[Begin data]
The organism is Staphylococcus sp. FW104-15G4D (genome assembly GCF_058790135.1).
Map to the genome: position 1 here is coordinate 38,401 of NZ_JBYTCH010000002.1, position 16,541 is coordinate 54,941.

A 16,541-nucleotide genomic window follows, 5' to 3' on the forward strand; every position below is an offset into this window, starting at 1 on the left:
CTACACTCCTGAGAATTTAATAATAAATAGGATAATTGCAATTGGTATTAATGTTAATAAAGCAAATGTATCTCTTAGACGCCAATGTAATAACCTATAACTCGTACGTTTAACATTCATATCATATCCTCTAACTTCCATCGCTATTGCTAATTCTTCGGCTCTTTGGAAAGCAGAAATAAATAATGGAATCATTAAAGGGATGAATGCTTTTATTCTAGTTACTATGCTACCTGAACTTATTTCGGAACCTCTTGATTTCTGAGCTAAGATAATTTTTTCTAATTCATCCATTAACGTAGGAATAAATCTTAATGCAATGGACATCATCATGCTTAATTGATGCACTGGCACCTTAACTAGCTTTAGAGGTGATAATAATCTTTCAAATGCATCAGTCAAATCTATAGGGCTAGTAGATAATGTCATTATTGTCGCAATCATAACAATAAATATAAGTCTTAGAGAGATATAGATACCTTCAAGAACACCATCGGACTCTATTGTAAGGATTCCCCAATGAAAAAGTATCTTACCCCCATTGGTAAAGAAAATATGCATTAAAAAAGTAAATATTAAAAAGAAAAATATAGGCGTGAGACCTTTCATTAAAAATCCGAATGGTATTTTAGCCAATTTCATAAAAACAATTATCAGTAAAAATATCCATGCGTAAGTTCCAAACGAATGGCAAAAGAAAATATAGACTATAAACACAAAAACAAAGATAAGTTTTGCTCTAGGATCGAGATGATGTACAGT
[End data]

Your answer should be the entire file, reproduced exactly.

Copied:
The organism is Staphylococcus sp. FW104-15G4D (genome assembly GCF_058790135.1).
Map to the genome: position 1 here is coordinate 38,401 of NZ_JBYTCH010000002.1, position 16,541 is coordinate 54,941.

A 16,541-nucleotide genomic window follows, 5' to 3' on the forward strand; every position below is an offset into this window, starting at 1 on the left:
CTACACTCCTGAGAATTTAATAATAAATAGGATAATTGCAATTGGTATTAATGTTAATAAAGCAAATGTATCTCTTAGACGCCAATGTAATAACCTATAACTCGTACGTTTAACATTCATATCATATCCTCTAACTTCCATCGCTATTGCTAATTCTTCGGCTCTTTGGAAAGCAGAAATAAATAATGGAATCATTAAAGGGATGAATGCTTTTATTCTAGTTACTATGCTACCTGAACTTATTTCGGAACCTCTTGATTTCTGAGCTAAGATAATTTTTTCTAATTCATCCATTAACGTAGGAATAAATCTTAATGCAATGGACATCATCATGCTTAATTGATGCACTGGCACCTTAACTAGCTTTAGAGGTGATAATAATCTTTCAAATGCATCAGTCAAATCTATAGGGCTAGTAGATAATGTCATTATTGTCGCAATCATAACAATAAATATAAGTCTTAGAGAGATATAGATACCTTCAAGAACACCATCGGACTCTATTGTAAGGATTCCCCAATGAAAAAGTATCTTACCCCCATTGGTAAAGAAAATATGCATTAAAAAAGTAAATATTAAAAAGAAAAATATAGGCGTGAGACCTTTCATTAAAAATCCGAATGGTATTTTAGCCAATTTCATAAAAACAATTATCAGTAAAAATATCCATGCGTAAGTTCCAAACGAATGGCAAAAGAAAATATAGACTATAAACACAAAAACAAAGATAAGTTTTGCTCTAGGATCGAGATGATGTACAGT